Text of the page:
THE DRUGS DON’T WORK::Resistance isn’t such bad news

The consequence of over-prescribing is a resistance to drugs. It has already happened to antibiotics, and now the same thing is being seen with the antiviral drugs. As a result, diseases such as HIV and hepatitis B are more difficult to manage.
New research, which tracked 4500 HIV patients, found that 10 per cent were resistant to an antiviral within two years, and nearly a third were resistant after six years’ usage. One in 25 HIV patients has built up resistance to every type of antiviral.
The same picture is occurring among hepatitis B patients. It’s been reckoned that a fifth of all strains are now untreatable because of their resistance to existing drugs, and there are early signs that influenza is also not reacting to drugs.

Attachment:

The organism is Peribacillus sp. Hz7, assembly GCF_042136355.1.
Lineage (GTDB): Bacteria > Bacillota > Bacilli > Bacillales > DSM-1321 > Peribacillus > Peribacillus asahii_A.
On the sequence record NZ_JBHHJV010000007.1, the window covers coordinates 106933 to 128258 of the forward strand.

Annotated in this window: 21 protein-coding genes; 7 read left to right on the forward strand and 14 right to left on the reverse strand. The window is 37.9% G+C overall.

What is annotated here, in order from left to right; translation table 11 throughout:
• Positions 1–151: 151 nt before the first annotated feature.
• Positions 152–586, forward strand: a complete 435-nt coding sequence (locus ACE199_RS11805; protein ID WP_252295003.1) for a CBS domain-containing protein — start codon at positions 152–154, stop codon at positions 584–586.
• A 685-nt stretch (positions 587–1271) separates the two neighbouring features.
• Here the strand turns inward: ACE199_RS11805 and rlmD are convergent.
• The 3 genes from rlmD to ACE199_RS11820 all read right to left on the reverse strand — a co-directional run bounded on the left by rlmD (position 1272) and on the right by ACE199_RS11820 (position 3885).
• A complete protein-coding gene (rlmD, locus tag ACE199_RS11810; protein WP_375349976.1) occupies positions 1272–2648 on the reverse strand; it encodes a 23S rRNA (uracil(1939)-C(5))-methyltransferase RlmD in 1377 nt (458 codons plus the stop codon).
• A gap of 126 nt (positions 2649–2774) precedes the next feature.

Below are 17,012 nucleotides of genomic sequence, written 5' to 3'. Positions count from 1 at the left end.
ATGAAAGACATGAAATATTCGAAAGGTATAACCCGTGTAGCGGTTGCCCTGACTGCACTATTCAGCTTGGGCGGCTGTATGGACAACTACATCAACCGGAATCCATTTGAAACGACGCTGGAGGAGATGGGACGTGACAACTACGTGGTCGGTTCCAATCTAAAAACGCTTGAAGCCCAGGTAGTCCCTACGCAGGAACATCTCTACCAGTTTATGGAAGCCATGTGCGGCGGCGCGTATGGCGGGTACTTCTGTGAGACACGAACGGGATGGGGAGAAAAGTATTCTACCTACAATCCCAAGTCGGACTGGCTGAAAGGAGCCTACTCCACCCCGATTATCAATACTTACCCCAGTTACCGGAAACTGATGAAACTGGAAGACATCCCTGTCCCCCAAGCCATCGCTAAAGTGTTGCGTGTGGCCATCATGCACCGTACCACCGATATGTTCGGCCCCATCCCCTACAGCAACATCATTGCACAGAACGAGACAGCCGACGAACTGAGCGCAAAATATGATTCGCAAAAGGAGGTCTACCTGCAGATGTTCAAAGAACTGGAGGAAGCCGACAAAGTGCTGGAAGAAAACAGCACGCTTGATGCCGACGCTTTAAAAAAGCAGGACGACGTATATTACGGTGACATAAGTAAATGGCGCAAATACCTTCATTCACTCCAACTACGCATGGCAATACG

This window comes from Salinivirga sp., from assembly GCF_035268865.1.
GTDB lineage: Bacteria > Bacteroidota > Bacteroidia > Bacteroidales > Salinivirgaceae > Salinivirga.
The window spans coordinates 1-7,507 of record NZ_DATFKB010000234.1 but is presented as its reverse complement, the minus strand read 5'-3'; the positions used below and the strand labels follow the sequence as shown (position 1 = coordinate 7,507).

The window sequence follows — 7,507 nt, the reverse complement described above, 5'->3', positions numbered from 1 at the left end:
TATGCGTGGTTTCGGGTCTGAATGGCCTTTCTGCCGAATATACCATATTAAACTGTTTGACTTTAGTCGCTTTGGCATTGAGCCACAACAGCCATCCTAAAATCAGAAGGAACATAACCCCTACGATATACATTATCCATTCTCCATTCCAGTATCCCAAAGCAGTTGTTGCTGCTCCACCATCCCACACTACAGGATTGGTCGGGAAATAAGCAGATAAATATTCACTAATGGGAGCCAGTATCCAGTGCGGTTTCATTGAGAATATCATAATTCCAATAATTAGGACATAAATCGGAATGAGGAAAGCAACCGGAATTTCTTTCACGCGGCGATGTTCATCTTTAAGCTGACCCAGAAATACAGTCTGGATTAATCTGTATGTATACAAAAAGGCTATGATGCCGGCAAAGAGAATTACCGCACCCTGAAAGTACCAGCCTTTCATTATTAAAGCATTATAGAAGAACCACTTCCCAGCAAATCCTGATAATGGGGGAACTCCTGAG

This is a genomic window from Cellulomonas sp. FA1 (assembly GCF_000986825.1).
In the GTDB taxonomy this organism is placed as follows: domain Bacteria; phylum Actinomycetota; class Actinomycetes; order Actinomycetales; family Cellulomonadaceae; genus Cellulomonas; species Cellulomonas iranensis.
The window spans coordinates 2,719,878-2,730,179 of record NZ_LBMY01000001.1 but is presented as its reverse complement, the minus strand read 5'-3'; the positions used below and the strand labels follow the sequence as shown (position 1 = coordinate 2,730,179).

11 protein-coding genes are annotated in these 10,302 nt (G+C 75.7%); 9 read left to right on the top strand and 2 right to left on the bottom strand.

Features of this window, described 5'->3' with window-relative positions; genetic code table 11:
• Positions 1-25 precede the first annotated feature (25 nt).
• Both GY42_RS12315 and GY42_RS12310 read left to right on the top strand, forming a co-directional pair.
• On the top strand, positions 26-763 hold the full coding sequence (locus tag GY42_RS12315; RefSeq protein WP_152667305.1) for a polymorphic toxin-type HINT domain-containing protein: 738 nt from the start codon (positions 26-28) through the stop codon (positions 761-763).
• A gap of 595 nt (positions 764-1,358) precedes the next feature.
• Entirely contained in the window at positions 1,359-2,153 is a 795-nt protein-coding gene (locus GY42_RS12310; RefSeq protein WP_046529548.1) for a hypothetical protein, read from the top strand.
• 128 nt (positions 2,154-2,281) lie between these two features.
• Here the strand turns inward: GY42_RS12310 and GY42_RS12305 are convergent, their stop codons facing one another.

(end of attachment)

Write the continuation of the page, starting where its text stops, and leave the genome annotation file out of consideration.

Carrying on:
But it’s not all bad news. Although the prescribing of antibiotics has dropped by half in UK hospitals in the past 10 years, there hasn’t been the expected rise of bacterial infections.
Nobody is quite sure what to make of the statistics. Could it be that antibiotics had been unnecessarily prescribed in the first place? Have people found better ways of countering bacterial infections? Whatever the reason, there’s life beyond drugs after all.

What Doctors Don't Tell You Written by What Doctors Don't Tell You

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